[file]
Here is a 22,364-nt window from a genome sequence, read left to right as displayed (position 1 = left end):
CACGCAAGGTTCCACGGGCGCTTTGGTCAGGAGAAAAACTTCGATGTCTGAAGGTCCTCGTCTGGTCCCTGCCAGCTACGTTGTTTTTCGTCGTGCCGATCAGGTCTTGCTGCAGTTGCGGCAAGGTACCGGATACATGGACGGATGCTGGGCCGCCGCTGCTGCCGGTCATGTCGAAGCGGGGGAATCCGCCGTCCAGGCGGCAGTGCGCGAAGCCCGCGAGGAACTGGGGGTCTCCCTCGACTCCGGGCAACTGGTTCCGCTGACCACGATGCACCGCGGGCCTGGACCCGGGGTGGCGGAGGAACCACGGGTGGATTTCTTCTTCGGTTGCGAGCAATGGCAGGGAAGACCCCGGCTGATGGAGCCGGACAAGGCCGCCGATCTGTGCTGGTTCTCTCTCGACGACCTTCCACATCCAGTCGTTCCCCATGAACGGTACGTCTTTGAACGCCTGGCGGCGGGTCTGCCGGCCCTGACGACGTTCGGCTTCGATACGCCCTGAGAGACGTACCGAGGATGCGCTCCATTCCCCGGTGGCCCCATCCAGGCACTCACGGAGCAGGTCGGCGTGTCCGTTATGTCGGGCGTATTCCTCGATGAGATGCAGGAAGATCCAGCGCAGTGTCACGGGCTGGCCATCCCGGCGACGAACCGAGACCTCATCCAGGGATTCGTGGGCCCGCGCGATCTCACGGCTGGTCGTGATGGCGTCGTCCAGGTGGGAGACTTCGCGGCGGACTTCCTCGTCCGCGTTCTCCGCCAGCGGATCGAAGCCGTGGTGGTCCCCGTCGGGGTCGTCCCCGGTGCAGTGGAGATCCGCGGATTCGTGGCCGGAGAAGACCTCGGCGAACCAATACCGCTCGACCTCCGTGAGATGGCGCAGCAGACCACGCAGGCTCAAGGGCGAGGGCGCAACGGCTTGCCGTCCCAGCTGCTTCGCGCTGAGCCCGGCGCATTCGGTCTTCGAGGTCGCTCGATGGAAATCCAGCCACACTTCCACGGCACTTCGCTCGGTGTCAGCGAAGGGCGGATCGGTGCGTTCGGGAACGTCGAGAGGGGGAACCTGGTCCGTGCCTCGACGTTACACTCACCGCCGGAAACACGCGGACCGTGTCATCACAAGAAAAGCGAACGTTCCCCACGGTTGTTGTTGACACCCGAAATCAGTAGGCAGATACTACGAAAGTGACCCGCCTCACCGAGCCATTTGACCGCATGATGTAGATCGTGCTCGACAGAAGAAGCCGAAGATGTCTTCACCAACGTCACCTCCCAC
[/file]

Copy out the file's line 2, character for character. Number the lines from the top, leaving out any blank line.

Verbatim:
CACGCAAGGTTCCACGGGCGCTTTGGTCAGGAGAAAAACTTCGATGTCTGAAGGTCCTCGTCTGGTCCCTGCCAGCTACGTTGTTTTTCGTCGTGCCGATCAGGTCTTGCTGCAGTTGCGGCAAGGTACCGGATACATGGACGGATGCTGGGCCGCCGCTGCTGCCGGTCATGTCGAAGCGGGGGAATCCGCCGTCCAGGCGGCAGTGCGCGAAGCCCGCGAGGAACTGGGGGTCTCCCTCGACTCCGGGCAACTGGTTCCGCTGACCACGATGCACCGCGGGCCTGGACCCGGGGTGGCGGAGGAACCACGGGTGGATTTCTTCTTCGGTTGCGAGCAATGGCAGGGAAGACCCCGGCTGATGGAGCCGGACAAGGCCGCCGATCTGTGCTGGTTCTCTCTCGACGACCTTCCACATCCAGTCGTTCCCCATGAACGGTACGTCTTTGAACGCCTGGCGGCGGGTCTGCCGGCCCTGACGACGTTCGGCTTCGATACGCCCTGAGAGACGTACCGAGGATGCGCTCCATTCCCCGGTGGCCCCATCCAGGCACTCACGGAGCAGGTCGGCGTGTCCGTTATGTCGGGCGTATTCCTCGATGAGATGCAGGAAGATCCAGCGCAGTGTCACGGGCTGGCCATCCCGGCGACGAACCGAGACCTCATCCAGGGATTCGTGGGCCCGCGCGATCTCACGGCTGGTCGTGATGGCGTCGTCCAGGTGGGAGACTTCGCGGCGGACTTCCTCGTCCGCGTTCTCCGCCAGCGGATCGAAGCCGTGGTGGTCCCCGTCGGGGTCGTCCCCGGTGCAGTGGAGATCCGCGGATTCGTGGCCGGAGAAGACCTCGGCGAACCAATACCGCTCGACCTCCGTGAGATGGCGCAGCAGACCACGCAGGCTCAAGGGCGAGGGCGCAACGGCTTGCCGTCCCAGCTGCTTCGCGCTGAGCCCGGCGCATTCGGTCTTCGAGGTCGCTCGATGGAAATCCAGCCACACTTCCACGGCACTTCGCTCGGTGTCAGCGAAGGGCGGATCGGTGCGTTCGGGAACGTCGAGAGGGGGAACCTGGTCCGTGCCTCGACGTTACACTCACCGCCGGAAACACGCGGACCGTGTCATCACAAGAAAAGCGAACGTTCCCCACGGTTGTTGTTGACACCCGAAATCAGTAGGCAGATACTACGAAAGTGACCCGCCTCACCGAGCCATTTGACCGCATGATGTAGATCGTGCTCGACAGAAGAAGCCGAAGATGTCTTCACCAACGTCACCTCCCAC